Monte Cristo, Mt. Baker National Forest-Snoqualmie Trip Report
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May 12, 2007
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John is an avid hiker, spending a goodly portion of his time up in the hills, or sitting in front of a computer. Either way, most of what finds his eye is green, or blue, - organic, or lcd. John likes this website, hopes you do too, and invites you to write a review of a couple hikes you've done!
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I live in Federal Way, WA and I enjoy getting out into the great outdoors and hiking and would someday like to make it to the top of Mt. Rainier. When I can't get outside, I'm the IS manager at a marketing firm in Kent.
Directions: From Seattle take I-5 North to Exit 194. Follow Highway 2 East for 2.3 miles, stay in left lane, go to Lake Stevens Highway 204 East, in 2.2 miles take left (north) on Highway 9 to Lake Stevens, in 1.7 miles take right (east) on Highway 92 to Granite Falls, in 8.4 miles turn left (north) to Mountain Loop Highway, follow the Highway to milepost 30.5. Park at Barlow Point trail head or on the right side of the road.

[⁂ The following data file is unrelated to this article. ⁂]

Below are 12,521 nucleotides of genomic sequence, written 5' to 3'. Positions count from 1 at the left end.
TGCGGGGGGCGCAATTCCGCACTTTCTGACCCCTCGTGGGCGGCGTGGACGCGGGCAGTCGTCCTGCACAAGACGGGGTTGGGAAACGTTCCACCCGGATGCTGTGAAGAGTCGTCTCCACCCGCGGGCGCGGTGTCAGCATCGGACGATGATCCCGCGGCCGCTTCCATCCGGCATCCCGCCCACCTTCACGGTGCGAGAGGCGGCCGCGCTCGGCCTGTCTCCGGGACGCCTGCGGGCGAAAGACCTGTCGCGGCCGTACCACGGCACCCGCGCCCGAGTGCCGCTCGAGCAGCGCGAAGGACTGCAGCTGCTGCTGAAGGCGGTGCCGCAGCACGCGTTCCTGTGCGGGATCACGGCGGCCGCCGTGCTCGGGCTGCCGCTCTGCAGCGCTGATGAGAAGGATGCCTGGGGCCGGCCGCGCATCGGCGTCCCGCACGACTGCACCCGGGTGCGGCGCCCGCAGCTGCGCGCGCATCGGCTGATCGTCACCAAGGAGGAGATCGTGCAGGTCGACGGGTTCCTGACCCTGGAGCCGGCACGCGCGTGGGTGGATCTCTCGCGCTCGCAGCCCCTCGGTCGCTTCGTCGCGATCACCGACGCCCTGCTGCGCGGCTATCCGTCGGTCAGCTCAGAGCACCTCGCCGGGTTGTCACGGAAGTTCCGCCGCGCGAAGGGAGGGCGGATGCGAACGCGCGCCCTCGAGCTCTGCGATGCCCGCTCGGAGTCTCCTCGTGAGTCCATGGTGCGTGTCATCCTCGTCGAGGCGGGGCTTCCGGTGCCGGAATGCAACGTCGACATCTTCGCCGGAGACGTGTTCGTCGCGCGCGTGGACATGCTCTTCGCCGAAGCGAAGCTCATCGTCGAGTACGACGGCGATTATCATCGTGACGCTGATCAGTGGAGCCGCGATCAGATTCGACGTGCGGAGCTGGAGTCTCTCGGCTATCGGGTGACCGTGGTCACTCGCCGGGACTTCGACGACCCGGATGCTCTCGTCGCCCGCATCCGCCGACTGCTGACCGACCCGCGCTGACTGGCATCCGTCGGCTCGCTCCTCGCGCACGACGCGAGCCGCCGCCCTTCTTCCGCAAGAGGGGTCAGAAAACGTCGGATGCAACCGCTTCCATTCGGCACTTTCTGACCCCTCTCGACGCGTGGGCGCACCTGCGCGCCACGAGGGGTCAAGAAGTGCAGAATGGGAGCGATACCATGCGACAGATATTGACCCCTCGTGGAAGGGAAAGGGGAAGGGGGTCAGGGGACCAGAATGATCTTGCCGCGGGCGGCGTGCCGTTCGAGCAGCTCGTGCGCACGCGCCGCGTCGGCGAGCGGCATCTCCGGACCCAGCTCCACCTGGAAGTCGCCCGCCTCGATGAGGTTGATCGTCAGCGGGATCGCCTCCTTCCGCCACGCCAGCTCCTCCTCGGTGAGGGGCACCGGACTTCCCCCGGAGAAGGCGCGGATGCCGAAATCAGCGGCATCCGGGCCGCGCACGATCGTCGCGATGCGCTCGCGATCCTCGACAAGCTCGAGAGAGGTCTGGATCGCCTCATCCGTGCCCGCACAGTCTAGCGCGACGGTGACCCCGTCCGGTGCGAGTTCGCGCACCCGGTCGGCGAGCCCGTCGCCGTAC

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Trail Notes: As some of you may have noticed I have been slacking off on hiking - amazing how work can just become an all encompassing part of your life. So at any event I decided that to heck with it, I am going for a hike today albeit and fairly easy one. My friend Lyle had contacted me earlier in the week about hiking so figuring the snow was still pretty low opted for a valley hike. Not having been to Monte Cristo before it seemed like this would be a nice hike to start the season as it doesn't exactly do a lot of vertical. So we left Seattle around 9 and arrived at the trailhead around 11.
There were several cars at Barlow pass, but didn't see that many people on the hike which was good. The hike is really more of a road walk, but is complicated by a number of obstacles. The first you are likely to encounter is that the road is washed out at about 15 minutes. You can either walk through where the slope has sloughed, or take the overland which is accessed from the wood walkway about 200 feet before the washout. I would recommend the overland, though going through the slough isn't all that bad.
Upon emerging from the washout you follow the road for maybe another ten to fifteen minutes until you come to the largest obstacle of the hike - the bridge across the Sauk river is washed out. You can see from the pictures that what you are crossing are a couple fallen logs over the river. If this makes you queezy you probably are best suited by turning around. Though if you are six feet tall you can steady yourself on two logs the whole way across. Still if you fall you are going to get soaked...and well I am just guessing here, but I think that water is kinda cold.